The last time Henry Ellenson played basketball at the Bradley Center, he had 10 points and 10 rebounds in a one-point victory against Georgetown. Ellenson made his return to the Bradley Center Monday night as a member of the Detroit Pistons, and this time he had a much quieter outing. He was one of the team’s inactives, sitting on the bench in a suit.
He didn’t let that ruin his trip.
“It feels great to be back at the BMO,” Ellenson said. “It’s exciting to get back. Today I went to Marquette’s campus to see my (former) teammates and stuff like that, (and) see some of my friends. It’s good to be back in Milwaukee.”
Ellenson hasn’t seen much action in his first season with the Pistons, appearing in just 14 games. Detroit has a loaded front court with Andre Drummond, Aron Baynes, Boban Marjanovic, Marcus Morris, Tobias Harris and Jon Leuer that has allowed Ellenson to develop outside of games.
“I feel like it’s been a good year for me,” Ellenson said. “I’ve been staying focused on just taking it day to day and improving. That’s been my role this year, just learning, learning from these other guys. I feel like it’s gone good. My game has improved a lot.”
When Pistons Head Coach Stan Van Gundy selected the 6-foot-11 big man with the 18th overall pick last summer, he said the plan was to give Ellenson time to develop before throwing him into the fire.
“Offensively he’s really good,” Van Gundy said. “He’s skilled, he can put it on the floor, he can create a shot, he can shoot the ball. So it’s his strength and his defense (he has to improve). In a lot of ways I think it’s harder for the younger big guys because they’re playing against big strong men and he’s got some time to go but we’re happy with his development. We think he’s going to be a really, really good player.”
Not playing has been an adjustment for the coveted prospect.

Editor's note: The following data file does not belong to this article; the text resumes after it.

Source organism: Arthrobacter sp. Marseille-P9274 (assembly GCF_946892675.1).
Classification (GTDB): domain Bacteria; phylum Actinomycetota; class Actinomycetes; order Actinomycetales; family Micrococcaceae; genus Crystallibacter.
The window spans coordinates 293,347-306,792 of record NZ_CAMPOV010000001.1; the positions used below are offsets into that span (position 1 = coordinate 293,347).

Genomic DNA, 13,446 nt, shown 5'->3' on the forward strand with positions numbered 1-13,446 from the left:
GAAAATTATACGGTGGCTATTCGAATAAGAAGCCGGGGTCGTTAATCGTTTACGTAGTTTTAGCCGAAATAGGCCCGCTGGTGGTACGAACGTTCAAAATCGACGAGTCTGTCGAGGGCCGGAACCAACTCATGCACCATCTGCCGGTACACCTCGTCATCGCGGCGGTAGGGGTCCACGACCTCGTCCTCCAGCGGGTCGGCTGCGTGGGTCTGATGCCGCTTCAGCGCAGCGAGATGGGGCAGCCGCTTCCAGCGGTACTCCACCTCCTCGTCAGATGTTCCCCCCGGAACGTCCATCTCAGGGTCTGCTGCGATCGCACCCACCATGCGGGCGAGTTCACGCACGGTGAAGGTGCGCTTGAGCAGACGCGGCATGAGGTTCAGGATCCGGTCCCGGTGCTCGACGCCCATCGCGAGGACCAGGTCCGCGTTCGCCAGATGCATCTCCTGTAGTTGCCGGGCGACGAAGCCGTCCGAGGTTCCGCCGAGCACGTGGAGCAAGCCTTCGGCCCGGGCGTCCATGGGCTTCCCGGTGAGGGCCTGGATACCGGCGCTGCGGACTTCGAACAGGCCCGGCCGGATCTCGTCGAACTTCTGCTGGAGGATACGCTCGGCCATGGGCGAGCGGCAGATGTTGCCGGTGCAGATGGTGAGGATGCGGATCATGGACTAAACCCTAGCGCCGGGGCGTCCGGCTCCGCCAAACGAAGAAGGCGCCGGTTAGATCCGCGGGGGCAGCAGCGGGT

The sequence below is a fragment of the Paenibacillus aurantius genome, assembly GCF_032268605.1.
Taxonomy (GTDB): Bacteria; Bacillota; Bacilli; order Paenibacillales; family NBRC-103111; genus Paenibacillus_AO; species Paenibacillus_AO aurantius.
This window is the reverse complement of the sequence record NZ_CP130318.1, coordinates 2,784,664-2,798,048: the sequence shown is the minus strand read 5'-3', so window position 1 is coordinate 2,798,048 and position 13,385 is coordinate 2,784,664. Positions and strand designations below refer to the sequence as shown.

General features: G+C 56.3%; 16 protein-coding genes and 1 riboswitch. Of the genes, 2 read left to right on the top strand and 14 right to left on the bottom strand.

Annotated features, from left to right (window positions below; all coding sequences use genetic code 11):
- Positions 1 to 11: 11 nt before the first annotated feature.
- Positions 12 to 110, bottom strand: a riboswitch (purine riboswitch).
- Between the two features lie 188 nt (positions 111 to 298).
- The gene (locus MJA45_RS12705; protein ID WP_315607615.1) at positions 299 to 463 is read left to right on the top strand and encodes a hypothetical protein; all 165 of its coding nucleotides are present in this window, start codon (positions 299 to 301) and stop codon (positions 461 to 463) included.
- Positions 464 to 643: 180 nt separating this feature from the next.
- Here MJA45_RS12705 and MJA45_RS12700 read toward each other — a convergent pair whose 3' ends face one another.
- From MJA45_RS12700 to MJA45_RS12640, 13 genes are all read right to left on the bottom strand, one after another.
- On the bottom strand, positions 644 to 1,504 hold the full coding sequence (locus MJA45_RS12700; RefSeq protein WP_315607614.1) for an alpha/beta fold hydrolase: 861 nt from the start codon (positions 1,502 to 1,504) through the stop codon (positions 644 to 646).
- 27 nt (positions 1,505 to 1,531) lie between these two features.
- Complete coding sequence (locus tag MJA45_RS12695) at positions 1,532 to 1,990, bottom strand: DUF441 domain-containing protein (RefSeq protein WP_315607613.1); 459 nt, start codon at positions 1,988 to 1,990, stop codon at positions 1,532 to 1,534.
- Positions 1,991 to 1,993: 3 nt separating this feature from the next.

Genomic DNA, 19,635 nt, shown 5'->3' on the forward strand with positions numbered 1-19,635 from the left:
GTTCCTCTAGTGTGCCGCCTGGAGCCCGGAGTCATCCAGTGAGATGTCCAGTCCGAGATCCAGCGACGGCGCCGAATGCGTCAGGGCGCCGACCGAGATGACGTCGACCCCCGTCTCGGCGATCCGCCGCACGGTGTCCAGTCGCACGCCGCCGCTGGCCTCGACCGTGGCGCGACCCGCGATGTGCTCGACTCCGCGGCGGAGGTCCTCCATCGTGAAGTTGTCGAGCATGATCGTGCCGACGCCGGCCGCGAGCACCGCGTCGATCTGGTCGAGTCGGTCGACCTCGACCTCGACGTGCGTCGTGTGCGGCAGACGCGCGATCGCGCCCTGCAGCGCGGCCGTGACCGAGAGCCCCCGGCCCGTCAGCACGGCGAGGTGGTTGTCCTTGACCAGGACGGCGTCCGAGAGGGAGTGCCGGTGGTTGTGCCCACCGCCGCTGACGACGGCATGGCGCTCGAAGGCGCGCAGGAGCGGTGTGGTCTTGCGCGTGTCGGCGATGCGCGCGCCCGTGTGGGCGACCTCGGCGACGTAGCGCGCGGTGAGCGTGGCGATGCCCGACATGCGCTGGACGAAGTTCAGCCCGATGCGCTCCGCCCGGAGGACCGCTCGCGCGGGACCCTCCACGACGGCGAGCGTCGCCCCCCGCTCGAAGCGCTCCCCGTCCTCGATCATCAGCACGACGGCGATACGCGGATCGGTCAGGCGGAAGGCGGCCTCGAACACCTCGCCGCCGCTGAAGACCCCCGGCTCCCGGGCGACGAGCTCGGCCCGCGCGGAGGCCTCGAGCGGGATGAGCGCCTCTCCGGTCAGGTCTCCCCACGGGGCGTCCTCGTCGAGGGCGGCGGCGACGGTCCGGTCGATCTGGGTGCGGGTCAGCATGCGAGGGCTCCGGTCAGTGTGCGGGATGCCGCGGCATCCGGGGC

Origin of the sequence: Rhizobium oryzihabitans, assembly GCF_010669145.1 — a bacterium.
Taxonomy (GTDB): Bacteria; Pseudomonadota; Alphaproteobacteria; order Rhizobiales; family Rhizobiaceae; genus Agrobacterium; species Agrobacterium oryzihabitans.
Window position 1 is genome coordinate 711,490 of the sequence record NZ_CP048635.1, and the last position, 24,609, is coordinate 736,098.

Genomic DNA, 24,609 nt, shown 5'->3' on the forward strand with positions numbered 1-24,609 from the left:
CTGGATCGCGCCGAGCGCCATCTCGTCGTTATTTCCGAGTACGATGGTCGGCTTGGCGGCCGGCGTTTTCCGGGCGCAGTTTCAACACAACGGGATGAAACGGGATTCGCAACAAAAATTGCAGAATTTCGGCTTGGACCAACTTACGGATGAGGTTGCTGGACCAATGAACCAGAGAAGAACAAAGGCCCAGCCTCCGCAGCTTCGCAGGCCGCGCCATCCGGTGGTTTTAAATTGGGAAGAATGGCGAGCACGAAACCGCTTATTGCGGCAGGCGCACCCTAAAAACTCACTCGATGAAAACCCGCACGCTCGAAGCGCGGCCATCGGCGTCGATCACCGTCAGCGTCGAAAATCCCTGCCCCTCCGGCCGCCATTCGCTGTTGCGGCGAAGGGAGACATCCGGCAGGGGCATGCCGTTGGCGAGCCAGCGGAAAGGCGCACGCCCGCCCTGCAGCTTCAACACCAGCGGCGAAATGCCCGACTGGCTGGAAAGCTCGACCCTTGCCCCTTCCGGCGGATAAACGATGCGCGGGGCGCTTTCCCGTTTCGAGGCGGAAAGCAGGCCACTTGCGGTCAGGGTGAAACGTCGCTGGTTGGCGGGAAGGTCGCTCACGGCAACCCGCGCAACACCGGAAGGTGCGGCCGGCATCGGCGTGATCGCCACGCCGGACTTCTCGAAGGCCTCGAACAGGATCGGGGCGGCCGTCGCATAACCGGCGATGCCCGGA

“It’s not easy. I’m used to playing a lot,” Ellenson said. “I did in high school, did it here at Marquette, so it’s something different for me. It’s a different challenge. I can’t just focus on the short-term stuff.”
But Ellenson hasn’t just been relegated to the bench. He’s scoring 18.4 points per game in his 13 appearances with Detroit’s Development League team, the Grand Rapids Drive.
“The biggest thing when I go down there, the coaches just tell me to guard and really focus on playing defense because that’s a big thing,” Ellenson said.”Everyone knows I can score, that’s what I’ve always done so it’s just a matter of guarding a smaller four in the D-League. A lot of those guys are pretty much wings. It’s just staying low in the stance, staying locked in, knowing where I’m supposed to be.”
“He’s taken good advantage of that,” Van Gundy said. “He understands the purpose of it. I think he’s approached it the right way and I think he’s enjoyed it.”
One of the biggest changes for Ellenson has been living by himself.
“Detroit’s been a good city to me but it’s the first (time on my own),” Ellenson said. “I don’t have my roommate Hainey (Haanif Cheatham). We don’t get any more Sunday cleaning days. That’s all on me now so I take all the chores.”
Detroit could be rather lonely for a 20-year-old from Rice Lake who works every day and travels all over the country, but fortunately for Ellenson, his bother Wally isn’t too far away. The former Marquette track and field star and basketball player is playing for the Windsor Express of the National Basketball League of Canada.
“That’s only 40 minutes away, it’s not far at all,” Ellenson said. “It’s been great having him around. Any time we both have off days we hang out, which has been great. It’s been a good transition. My family has been there to help me out through the whole way.”
Less than a year into his NBA career, there’s still a long way to go for Ellenson, but he plans on sticking around.
“I’m thinking big things, I want to be here for a while,” Ellenson said. “I want to be great.”